Link to Owner Dr. Robert B. Pamplin Jr.



With our City largely built out and our future population growth limited, ask yourself, do we need more parks and facilities?

As you may have read or heard, we will shortly receive our ballots to vote in a Special Election May 19 on whether the City should issue $30 million of new bonds to fund the purchase of open space/park land and building new recreational facilities. The rationale being pitched to citizens is that a similar amount of bonds are maturing in the near future and therefore, no increase in our taxes.

Before you consider whether to support these new bonds, you may want to ask:

1. When did I last have an opportunity to reduce my taxes?

2. How are the funds going to be used? Does the laundry list of projects on the City website represent real needs, or wants of small groups of citizens and our City administration?

3. Why aren't these major recreational projects disclosed more openly by the City Council and City administration as supportive materials before we vote? Or will the City and council decide after they have the funds to disclose their priorities?

4. Will it be a new swimming pool, tennis center, upgraded golf course, bike paths, open park land, ball fields or a large administrative center with a gym and classrooms?

5. Check out a map of our existing facilities Pages 2-32 to 2-37

With our City largely built out and our future population growth limited, ask yourself, do we need more parks and facilities?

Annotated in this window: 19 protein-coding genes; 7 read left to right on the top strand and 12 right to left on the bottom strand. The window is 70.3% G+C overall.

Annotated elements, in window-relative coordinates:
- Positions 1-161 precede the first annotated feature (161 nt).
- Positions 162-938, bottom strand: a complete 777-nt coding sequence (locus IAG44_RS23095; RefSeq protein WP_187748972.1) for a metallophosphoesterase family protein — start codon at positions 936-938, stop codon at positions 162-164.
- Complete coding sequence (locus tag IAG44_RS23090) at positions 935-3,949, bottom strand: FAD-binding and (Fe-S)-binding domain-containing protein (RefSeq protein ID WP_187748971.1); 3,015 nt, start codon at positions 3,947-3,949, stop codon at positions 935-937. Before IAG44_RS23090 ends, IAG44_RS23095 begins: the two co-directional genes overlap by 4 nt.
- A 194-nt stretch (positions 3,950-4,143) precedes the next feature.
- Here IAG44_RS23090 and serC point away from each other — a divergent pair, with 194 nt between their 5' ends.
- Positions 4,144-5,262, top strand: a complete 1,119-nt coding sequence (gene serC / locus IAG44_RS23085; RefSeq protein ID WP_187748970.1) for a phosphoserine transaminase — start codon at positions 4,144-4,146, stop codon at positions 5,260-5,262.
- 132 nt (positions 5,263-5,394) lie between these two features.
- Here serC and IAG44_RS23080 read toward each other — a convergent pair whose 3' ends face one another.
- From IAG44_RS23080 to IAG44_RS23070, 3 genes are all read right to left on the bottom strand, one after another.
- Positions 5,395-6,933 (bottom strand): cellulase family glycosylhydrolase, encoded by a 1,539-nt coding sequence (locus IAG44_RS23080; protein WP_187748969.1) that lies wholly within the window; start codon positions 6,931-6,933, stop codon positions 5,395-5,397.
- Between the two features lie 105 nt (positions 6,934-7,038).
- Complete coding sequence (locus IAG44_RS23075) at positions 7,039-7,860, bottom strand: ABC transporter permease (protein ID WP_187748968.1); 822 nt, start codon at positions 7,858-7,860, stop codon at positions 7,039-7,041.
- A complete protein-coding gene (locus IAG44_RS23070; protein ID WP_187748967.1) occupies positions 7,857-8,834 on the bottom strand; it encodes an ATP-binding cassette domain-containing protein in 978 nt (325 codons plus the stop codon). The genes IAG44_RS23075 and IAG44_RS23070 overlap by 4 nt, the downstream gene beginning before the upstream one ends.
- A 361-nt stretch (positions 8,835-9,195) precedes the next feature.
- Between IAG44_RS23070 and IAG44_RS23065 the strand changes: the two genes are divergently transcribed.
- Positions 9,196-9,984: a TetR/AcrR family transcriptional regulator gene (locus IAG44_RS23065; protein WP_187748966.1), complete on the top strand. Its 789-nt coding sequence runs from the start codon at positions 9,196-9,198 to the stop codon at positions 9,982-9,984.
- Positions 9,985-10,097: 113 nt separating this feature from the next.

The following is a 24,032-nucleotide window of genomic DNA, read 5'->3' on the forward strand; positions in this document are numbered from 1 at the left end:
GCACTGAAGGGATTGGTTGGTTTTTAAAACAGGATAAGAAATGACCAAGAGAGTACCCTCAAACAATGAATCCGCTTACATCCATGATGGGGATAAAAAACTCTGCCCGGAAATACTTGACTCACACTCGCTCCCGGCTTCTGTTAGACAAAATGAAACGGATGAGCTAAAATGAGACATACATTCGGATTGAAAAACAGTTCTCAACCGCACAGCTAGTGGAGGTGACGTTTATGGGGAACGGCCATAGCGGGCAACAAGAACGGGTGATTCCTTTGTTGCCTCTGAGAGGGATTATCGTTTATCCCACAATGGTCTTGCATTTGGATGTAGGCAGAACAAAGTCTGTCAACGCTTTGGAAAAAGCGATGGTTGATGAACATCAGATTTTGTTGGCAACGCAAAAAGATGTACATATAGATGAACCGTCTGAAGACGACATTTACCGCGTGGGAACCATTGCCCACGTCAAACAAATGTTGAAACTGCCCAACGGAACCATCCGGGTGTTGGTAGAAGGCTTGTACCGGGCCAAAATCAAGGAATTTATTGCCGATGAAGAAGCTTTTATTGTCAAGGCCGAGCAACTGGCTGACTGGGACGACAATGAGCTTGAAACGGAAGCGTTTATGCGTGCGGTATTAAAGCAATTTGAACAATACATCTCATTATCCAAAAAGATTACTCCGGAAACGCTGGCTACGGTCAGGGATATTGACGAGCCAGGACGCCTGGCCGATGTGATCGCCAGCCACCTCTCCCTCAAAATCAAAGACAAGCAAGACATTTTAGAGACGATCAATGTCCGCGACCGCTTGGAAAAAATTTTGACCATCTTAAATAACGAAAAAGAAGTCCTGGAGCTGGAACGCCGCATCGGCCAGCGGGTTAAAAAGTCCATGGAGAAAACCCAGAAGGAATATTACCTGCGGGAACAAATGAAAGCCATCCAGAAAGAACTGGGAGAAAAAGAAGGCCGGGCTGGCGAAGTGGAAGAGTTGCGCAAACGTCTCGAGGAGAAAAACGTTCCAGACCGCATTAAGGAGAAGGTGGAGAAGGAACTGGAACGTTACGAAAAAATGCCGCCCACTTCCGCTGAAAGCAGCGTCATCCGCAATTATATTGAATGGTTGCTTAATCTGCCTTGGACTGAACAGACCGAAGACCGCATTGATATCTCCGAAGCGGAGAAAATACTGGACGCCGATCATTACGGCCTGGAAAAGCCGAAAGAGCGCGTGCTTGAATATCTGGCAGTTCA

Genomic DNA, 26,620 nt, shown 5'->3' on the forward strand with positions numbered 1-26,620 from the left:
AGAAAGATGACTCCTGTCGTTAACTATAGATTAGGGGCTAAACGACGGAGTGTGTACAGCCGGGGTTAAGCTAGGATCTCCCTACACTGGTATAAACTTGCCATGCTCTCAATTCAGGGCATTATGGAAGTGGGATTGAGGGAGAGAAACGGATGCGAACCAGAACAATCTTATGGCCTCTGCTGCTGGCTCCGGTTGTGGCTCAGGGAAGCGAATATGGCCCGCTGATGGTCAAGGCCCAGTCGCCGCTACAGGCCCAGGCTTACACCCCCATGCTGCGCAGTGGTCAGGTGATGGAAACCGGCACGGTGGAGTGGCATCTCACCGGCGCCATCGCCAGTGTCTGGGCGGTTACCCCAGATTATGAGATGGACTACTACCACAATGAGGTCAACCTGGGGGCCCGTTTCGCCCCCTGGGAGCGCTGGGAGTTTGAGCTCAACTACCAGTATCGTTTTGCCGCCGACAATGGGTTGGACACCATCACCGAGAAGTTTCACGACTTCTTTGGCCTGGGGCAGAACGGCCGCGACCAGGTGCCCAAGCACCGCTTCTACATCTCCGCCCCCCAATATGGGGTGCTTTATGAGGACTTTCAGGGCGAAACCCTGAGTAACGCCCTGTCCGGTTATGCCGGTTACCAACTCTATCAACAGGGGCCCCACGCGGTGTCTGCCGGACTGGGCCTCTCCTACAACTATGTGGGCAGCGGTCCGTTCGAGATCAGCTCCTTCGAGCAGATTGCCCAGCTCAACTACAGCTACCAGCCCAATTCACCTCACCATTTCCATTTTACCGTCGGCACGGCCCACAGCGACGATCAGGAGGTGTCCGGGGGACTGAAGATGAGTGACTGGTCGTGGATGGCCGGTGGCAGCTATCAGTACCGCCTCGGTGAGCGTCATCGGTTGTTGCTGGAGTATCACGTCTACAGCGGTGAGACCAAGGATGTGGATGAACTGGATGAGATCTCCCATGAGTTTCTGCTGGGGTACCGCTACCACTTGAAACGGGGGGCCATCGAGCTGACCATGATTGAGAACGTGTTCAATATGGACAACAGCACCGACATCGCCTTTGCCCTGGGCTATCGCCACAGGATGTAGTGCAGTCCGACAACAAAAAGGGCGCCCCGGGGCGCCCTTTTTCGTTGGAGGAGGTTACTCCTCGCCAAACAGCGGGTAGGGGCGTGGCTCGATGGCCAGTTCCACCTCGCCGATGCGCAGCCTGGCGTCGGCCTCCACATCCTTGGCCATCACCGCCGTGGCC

6. Are there opportunities to share existing school and church facilities in our community for our recreational needs and avoid the acquisition of more facilities?

7. Are we maintaining existing tennis courts, golf course, ball fields, parking lots in good condition? Or, are we budget-restrained to provide sufficient maintenance funds?

8. Are our parks destined to suffer the same poorly-maintained fate as those in Portland, which faces a $6.5 million maintenance shortfall?

In addition to the new debt being requested, the City and we taxpayers are facing budget changes in projects approved or on the horizon (such as the new City Hall and just-completed D Avenue). These never-ending debt increases coupled with a City operating budget under severe pressure from PERS increases, will continue to strain our family budgets.

Peter Sweet is a Lake Oswego resident.

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